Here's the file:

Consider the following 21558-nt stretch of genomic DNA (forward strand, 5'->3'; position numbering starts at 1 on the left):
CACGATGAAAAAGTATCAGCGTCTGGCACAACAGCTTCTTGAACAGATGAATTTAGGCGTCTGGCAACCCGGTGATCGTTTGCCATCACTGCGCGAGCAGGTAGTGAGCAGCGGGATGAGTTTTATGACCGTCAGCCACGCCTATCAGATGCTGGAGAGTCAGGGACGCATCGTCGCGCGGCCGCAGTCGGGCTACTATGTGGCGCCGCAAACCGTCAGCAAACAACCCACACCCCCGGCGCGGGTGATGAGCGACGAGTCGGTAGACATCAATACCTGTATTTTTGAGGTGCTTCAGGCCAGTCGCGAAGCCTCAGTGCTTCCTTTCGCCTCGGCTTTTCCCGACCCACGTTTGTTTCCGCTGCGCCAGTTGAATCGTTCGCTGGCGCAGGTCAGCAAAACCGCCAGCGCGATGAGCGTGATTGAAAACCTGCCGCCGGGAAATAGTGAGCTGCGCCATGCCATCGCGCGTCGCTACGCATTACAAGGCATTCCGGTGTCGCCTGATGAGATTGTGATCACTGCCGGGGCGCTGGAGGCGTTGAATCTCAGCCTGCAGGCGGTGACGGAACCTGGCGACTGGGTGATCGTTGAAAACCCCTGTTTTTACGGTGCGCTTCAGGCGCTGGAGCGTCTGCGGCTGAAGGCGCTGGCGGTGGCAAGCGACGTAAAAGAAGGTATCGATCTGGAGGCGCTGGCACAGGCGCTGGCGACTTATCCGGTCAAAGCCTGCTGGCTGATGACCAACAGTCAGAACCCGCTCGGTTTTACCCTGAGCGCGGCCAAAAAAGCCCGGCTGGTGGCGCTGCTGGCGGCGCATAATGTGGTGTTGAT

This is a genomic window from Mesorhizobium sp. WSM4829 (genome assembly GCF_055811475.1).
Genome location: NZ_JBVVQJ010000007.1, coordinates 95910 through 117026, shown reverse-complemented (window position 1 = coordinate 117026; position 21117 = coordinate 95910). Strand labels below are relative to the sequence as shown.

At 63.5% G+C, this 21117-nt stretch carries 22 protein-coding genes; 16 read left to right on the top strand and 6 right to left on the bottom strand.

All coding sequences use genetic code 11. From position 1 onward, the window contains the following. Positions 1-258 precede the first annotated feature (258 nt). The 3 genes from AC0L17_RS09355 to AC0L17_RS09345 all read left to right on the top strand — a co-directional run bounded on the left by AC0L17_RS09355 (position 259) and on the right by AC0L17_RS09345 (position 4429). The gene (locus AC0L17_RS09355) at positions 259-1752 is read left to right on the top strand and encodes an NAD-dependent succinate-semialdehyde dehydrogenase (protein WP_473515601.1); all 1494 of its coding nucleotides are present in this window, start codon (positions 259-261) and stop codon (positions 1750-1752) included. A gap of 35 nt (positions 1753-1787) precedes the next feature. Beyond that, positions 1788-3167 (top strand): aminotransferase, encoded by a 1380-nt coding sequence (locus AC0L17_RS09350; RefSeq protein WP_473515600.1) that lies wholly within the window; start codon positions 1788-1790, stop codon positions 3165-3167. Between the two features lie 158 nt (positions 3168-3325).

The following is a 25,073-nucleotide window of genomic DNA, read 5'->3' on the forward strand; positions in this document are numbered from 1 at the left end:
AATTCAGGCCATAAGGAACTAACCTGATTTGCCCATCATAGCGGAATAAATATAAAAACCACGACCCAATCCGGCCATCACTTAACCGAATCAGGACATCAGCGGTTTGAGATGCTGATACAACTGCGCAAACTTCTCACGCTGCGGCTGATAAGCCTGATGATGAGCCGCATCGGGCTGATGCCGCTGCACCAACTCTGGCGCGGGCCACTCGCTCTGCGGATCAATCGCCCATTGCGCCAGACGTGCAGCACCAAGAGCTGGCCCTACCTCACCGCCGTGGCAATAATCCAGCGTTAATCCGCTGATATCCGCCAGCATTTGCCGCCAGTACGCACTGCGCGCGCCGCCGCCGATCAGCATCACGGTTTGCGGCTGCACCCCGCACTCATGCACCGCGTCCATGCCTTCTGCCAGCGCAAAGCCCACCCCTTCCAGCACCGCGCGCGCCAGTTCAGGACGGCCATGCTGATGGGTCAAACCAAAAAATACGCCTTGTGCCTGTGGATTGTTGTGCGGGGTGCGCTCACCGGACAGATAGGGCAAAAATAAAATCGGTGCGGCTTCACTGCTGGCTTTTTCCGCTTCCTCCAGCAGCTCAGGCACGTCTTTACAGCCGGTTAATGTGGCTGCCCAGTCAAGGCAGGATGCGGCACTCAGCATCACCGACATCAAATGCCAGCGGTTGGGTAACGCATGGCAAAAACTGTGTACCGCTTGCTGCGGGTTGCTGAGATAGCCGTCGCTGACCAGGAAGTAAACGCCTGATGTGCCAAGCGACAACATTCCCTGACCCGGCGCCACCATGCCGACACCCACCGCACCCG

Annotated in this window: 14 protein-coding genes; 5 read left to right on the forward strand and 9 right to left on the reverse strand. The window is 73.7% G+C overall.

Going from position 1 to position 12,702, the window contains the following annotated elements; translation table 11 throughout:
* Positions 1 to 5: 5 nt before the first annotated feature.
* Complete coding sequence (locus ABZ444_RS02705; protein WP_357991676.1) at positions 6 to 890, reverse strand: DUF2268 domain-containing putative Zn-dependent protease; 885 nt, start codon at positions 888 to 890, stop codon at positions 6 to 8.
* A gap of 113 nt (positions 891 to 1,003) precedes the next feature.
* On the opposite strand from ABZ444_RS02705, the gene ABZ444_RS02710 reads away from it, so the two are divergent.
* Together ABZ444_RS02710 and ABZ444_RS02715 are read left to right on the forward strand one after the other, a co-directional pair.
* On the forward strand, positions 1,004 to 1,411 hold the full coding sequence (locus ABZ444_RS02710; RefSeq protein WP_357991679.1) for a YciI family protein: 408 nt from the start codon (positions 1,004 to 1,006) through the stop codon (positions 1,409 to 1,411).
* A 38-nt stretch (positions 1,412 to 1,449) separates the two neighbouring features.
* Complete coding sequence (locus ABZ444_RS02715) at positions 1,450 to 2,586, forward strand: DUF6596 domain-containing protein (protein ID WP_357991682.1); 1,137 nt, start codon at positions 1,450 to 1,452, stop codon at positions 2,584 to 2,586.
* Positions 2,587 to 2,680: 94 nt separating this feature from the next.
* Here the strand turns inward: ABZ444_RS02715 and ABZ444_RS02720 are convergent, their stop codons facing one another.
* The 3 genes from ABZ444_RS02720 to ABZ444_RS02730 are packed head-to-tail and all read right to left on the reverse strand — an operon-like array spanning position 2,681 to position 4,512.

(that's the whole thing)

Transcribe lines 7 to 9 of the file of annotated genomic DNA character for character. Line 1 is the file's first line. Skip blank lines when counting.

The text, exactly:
The following is a 25,073-nucleotide window of genomic DNA, read 5'->3' on the forward strand; positions in this document are numbered from 1 at the left end:
AATTCAGGCCATAAGGAACTAACCTGATTTGCCCATCATAGCGGAATAAATATAAAAACCACGACCCAATCCGGCCATCACTTAACCGAATCAGGACATCAGCGGTTTGAGATGCTGATACAACTGCGCAAACTTCTCACGCTGCGGCTGATAAGCCTGATGATGAGCCGCATCGGGCTGATGCCGCTGCACCAACTCTGGCGCGGGCCACTCGCTCTGCGGATCAATCGCCCATTGCGCCAGACGTGCAGCACCAAGAGCTGGCCCTACCTCACCGCCGTGGCAATAATCCAGCGTTAATCCGCTGATATCCGCCAGCATTTGCCGCCAGTACGCACTGCGCGCGCCGCCGCCGATCAGCATCACGGTTTGCGGCTGCACCCCGCACTCATGCACCGCGTCCATGCCTTCTGCCAGCGCAAAGCCCACCCCTTCCAGCACCGCGCGCGCCAGTTCAGGACGGCCATGCTGATGGGTCAAACCAAAAAATACGCCTTGTGCCTGTGGATTGTTGTGCGGGGTGCGCTCACCGGACAGATAGGGCAAAAATAAAATCGGTGCGGCTTCACTGCTGGCTTTTTCCGCTTCCTCCAGCAGCTCAGGCACGTCTTTACAGCCGGTTAATGTGGCTGCCCAGTCAAGGCAGGATGCGGCACTCAGCATCACCGACATCAAATGCCAGCGGTTGGGTAACGCATGGCAAAAACTGTGTACCGCTTGCTGCGGGTTGCTGAGATAGCCGTCGCTGACCAGGAAGTAAACGCCTGATGTGCCAAGCGACAACATTCCCTGACCCGGCGCCACCATGCCGACACCCACCGCACCCG

Annotated in this window: 14 protein-coding genes; 5 read left to right on the forward strand and 9 right to left on the reverse strand. The window is 73.7% G+C overall.